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Re: Help me understand how rebalancing affects compounding

Post by VictoriaF »

nisiprius wrote:d) In terms of pure risk, measured in almost any way, the difference between, say 50/50 and 60/40 is awfully small, This is shown by the fact that Vanguard offers only four LifeStrategy funds. Rebalancing to hold portfolio risk steady isn't something that needs to be done very precisely or very often.
I'd also add that if you are rebalancing by price, it's much more difficult to do just when you need it the most. For example, the best time to rebalance was March 2009, but at that time even the most weathered investors were reexamining their strategies.

Victoria
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Re: Help me understand how rebalancing affects compounding

Post by nisiprius »

VictoriaF wrote:
nisiprius wrote:d) In terms of pure risk, measured in almost any way, the difference between, say 50/50 and 60/40 is awfully small, This is shown by the fact that Vanguard offers only four LifeStrategy funds. Rebalancing to hold portfolio risk steady isn't something that needs to be done very precisely or very often.
I'd also add that if you are rebalancing by price, it's much more difficult to do just when you need it the most. For example, the best time to rebalance was March 2009, but at that time even the most weathered investors were reexamining their strategies.

Victoria
Notice, however, that if you were rebalancing at the end of the year, well, neither year-end 2008 nor year-end 2009 happened to fall anywhere near the bottom. There is a very dangerous mental trap in which, in thinking about rebalancing, one imagines that it magically occurs at the bottom.

If you rebalance very frequently, e.g. almost continuously as in Balanced Index or a target-date fund, you are guaranteed to be rebalancing at the bottom... but in fact you get almost no "rebalancing bonus" because there isn't any mean reversion to speak of over periods on the order of a month; there may even be momentum.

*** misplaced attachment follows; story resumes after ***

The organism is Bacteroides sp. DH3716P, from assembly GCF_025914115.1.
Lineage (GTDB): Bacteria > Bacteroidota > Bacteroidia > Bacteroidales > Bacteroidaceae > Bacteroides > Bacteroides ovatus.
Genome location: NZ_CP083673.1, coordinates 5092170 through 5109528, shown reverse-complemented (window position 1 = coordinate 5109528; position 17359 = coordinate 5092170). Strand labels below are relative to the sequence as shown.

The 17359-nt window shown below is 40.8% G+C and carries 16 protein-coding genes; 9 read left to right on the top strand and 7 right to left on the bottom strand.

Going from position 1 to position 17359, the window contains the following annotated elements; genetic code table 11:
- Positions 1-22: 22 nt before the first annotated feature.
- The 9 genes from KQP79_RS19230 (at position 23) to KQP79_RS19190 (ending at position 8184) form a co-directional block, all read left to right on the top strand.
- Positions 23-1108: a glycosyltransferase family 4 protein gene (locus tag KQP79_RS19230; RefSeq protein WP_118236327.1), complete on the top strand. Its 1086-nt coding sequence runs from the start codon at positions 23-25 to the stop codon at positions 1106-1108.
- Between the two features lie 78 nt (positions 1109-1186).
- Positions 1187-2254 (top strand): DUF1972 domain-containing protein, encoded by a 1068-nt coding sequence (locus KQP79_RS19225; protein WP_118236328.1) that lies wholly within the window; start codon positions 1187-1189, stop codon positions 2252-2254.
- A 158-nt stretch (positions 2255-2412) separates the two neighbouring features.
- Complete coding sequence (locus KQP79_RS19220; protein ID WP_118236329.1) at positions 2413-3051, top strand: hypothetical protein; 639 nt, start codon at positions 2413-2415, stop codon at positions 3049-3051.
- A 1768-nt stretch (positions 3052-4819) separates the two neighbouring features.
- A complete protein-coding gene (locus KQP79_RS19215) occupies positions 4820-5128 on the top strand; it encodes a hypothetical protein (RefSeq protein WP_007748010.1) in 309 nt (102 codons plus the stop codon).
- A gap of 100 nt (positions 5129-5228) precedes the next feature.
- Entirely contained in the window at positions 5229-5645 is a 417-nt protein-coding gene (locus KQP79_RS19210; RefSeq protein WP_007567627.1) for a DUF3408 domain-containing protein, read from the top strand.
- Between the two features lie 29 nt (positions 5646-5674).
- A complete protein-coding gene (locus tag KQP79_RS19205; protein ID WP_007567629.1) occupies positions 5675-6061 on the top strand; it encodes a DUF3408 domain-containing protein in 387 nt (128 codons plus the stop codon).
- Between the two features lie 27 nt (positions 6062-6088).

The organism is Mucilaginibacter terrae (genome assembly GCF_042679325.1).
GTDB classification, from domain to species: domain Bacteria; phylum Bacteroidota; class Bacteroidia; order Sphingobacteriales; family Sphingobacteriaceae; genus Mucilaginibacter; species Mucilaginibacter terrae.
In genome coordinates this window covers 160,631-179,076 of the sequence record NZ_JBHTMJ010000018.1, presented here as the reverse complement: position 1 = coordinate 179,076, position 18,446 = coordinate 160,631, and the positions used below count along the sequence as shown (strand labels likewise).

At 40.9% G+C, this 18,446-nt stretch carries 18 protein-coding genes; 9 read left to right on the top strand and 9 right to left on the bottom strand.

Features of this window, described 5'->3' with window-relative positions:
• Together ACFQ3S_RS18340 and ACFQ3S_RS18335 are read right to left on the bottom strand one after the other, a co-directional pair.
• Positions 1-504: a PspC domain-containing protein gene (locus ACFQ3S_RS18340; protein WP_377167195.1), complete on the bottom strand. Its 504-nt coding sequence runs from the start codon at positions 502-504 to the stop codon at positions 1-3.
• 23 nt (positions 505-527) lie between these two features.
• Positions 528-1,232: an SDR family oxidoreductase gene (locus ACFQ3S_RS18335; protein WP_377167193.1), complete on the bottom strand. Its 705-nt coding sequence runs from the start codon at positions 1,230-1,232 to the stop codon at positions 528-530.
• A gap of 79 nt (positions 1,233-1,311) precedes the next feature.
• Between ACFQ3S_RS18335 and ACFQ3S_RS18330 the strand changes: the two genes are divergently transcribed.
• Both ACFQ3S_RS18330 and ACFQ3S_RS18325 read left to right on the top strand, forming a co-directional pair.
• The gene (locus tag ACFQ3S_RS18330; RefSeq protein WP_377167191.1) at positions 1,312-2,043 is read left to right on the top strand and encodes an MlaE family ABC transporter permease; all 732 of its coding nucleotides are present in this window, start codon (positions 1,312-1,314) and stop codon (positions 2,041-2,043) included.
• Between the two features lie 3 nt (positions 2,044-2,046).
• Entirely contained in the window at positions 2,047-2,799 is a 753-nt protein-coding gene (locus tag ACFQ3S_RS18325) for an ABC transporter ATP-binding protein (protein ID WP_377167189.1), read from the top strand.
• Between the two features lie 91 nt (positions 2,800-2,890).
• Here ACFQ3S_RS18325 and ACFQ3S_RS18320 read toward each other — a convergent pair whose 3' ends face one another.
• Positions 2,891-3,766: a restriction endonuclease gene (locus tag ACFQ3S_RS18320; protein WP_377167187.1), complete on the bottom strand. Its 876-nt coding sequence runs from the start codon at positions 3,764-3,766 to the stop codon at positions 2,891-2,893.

Strategies involving combinations of calendar dates and rebalancing bands have an element of market timing formula to them, and work only to the effect that the manage to rebalance near the bottom without also managing to rebalance everywhere else, too.

The huge huge problem with investing is that we constantly fall back into bad mental models of price behavior in which we imagine them as smooth, continuous curves with much more predictability to them than they really have. In reality, you can't find a rule that reliably trips on the big movements without tripping on the small ones, too.
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Re: Help me understand how rebalancing affects compounding

Post by swimirvine »

I believe rebalancing can increase return in the long run. This is my VERY simple under standing of why:

Let's say you start off with a portfolio of 80% Large Cap and 20% small cap and over a two year period small cap does poorly and your threshold for rebalancing is 5%. you end up with 85% large cap and 15% small cap so you sell some large cap and buy small cap. By definition you have sold high and bought low. You have purchased small cap at a "discounted" price and you have also put your portfolio back to risk level that you wanted.

In one of the Bogle, Solin books it gives an example similar to this but it uses real historical numbers and shows how over 30 years or something you would have ended up with a higher return by rebalancing once a year.